“It’s easier to get the word out, but it’s a tougher business now, and CJRW understands Arkansas and the product we have to sell. You’re not just competing with Memphis down the road now. You’re competing with Connecticut, or California. We draw people from those places, but they’re also drawing visitors from places they didn’t used to reach. So you have to have the best on your account.”

Shanon Williams, a CJRW vice president and senior account manager who works with Arrison, said Hot Springs offers “a product for all ages” and that her firm is “extremely proud” of its partnership with Visit Hot Springs.

Arrison said promoting Hot Springs is as simple as “reminding people we’re here and telling them about new things.” Still, he loves innovations like the St. Patrick’s Day event, which has featured celebrities like Bo Derek, the wrestler Ric Flair, Kevin Bacon and the weirdest of them all, Gary Busey.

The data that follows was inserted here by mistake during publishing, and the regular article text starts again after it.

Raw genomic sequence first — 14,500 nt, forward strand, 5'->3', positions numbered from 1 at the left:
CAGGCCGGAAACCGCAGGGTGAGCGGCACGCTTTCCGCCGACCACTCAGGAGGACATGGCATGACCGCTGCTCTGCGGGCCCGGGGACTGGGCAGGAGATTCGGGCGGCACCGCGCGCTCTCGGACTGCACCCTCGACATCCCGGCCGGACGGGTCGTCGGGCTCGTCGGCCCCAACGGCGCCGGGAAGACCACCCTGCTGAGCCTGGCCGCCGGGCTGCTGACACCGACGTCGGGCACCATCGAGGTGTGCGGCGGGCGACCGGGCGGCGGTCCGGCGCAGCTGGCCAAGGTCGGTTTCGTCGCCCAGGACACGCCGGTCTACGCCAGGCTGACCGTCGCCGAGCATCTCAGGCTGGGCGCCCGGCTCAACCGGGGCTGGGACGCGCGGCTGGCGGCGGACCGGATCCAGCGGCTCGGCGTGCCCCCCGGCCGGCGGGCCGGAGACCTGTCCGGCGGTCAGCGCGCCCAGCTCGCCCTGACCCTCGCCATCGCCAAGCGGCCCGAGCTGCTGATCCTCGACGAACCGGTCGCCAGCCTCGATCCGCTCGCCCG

Last year’s attendance? “About 30,000 came for the one-day event, but we couldn’t see the end of the crowd on Malvern Avenue,” Solleder said. “So it has become a town joke that the crowd was 1.5 million.”

Hot Springs Advertising and Promotion Commission

Variance Report 2016 & 2017 | End of month: May 31, 2017


  2016 2017 Var.
January $359,501.05 $377,163.70 4.91%
February $331,336.70 $367,207.03 10.83%
March $375,902.76 $384,879.85 2.39%
April $475,215.75 $488,417.61 2.78%
May $388,165.95 $405,625.93 4.50%
June $412,204.36 $107,982.21  
July $417,692.40 $163,274.66  
August $468,830.98 $173,708.61  
September $361,977.02 $102,270.66  
October $376,623.53 $106,623.92  
November $345,331.14 $102,128.96  
December $335,924.58 $87,044.08